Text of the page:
Strategic innovation

How can new growth opportunities be systematically developed, tested and implemented?

In recent years, companies have become increasingly aware of the crucial importance of innovations for growth and future success. At the same time, it has become increasingly challenging, especially for established companies, to compete with traditional innovations (such as technological inventions from research and development departments), against business model innovations and customer-centric developments from technology companies and start-ups. Increasingly, established companies feel like lumbering "tankers" being overtaken right and left by agile startups and companies with disruptive technologies. This has led to an increasing number of innovation methods being copied by the supposedly better-positioned start-ups over the past decade. This is how design thinking, lean strat-up and the like found their way into established companies. The problem: In the complex corporate realities of large companies, these methods quickly reach their limits and usually fail at the latest during implementation. In response, many companies set up separate innovation labs, incubators and the like. But even here, success usually failed to materialize, since greenfield innovations have the same chances of success as start-ups. And these are very low when measured against the demands of an established company.

"The odds of a startup reaching 500 million in value are just 1 in 17,000."
Chris Zook, Harvard Business Review, 2016

"Efficient innovation" to exploit core business and meet new customer needs

The situation is different if it is possible to leverage the core business instead of just working on the "greenfield" as propagated by start-up methods: Then the chance increases by a factor of over 2,000 to 1:8. However, in order for this chance to be realized, a systematic approach to innovation is required, which can deal with the complexity of the company as well as with changes in the environment. The goal: to develop innovations that are as efficient as possible, as close to the core business as possible (to leverage the traction of the company) and at the same time as disruptive as necessary (to meet new customer needs).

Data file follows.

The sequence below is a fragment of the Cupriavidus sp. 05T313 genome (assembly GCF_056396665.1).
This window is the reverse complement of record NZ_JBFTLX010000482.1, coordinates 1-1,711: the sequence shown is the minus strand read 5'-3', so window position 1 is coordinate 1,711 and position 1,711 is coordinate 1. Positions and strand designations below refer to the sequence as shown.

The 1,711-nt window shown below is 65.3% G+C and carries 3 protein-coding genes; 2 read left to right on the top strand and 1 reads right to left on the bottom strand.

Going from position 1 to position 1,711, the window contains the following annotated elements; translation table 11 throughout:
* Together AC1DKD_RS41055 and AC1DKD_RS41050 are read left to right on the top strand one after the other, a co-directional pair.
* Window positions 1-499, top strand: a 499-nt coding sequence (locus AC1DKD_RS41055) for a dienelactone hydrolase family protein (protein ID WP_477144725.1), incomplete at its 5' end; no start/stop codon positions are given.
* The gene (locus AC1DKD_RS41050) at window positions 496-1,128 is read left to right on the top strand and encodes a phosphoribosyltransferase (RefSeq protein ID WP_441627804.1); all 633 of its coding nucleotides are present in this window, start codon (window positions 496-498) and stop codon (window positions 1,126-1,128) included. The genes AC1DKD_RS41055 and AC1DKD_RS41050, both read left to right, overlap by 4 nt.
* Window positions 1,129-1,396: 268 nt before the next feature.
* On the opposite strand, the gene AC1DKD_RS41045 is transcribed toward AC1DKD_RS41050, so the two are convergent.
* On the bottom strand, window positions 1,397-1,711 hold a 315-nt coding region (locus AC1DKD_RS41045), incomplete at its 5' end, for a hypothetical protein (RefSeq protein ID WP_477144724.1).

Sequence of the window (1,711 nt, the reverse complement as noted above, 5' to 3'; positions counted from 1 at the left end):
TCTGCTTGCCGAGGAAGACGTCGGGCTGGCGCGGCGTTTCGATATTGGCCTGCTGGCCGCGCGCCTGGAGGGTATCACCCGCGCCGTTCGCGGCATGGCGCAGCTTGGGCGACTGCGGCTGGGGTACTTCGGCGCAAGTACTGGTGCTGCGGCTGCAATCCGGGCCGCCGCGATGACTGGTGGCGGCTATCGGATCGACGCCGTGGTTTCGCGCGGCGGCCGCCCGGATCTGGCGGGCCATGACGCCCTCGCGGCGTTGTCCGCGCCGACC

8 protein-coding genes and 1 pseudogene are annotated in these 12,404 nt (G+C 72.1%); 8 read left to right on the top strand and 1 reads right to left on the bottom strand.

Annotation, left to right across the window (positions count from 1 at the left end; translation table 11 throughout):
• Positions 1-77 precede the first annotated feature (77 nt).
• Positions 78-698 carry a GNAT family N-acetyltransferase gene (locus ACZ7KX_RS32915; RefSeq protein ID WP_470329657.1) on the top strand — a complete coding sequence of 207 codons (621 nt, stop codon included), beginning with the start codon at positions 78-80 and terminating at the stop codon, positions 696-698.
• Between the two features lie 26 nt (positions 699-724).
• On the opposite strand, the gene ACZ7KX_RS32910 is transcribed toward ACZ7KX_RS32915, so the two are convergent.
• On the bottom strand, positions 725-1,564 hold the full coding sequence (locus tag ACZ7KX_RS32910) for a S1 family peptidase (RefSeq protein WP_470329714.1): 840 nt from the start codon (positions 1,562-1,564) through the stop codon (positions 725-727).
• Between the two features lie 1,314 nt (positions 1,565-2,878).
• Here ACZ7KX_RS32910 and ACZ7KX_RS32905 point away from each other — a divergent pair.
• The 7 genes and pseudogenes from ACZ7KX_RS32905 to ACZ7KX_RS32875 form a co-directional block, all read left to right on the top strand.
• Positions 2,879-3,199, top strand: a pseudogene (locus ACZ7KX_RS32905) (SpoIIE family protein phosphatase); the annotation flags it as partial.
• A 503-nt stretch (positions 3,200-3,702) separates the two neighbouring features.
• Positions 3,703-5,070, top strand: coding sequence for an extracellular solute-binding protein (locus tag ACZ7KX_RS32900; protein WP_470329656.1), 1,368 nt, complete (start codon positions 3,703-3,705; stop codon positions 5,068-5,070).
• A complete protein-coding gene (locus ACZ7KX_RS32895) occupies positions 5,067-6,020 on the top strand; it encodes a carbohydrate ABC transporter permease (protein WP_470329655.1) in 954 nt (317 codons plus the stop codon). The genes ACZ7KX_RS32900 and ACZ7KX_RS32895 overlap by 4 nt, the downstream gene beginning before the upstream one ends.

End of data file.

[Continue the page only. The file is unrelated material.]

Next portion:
Image title: "Efficient Innovation" Matrix
Source: Sauberschwarz & Weiss, Das Comeback der Konzerne, Vahlen 2018

Development and implementation of efficient innovations with the 5C process

venture.idea's specially developed 5C process leads step by step through the development of strategically relevant "efficient innovations" in established companies. This end-to-end process extends from goal setting to the development and validation of new options for the future to the widespread implementation of selected innovations in the company. The entire field of tension between the external environment and the internal corporate world is always considered. Due to the clearly defined steps, the process is suitable both for external implementation and for co-creation with an internal project or innovation team. In addition, it can also serve as a basis for revising the company's own innovation processes and adapting them to the new requirements.  

Image title: 5C process
Source: Sauberschwarz & Weiss, Das Comeback der Konzerne, Vahlen 2018

The process has already been successfully proven in practice: The 5C methodology has been applied in more than 30 industries, and has also been published in the Amazon bestseller "The Comeback of Corporations" (Vahlen Verlag), internationally under the title "The Corporates Strike Back" published by SpringerNature, and integrated into academic teaching at the SGMI Management Institute St. Gallen and other universities.

"Together with venture.idea, we were able to successfully identify new strategic business opportunities and bring them to fruition in just one year."
Daniel Sobhani, CEO, Freeletics
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Dr. Lysander White

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Strategic innovation
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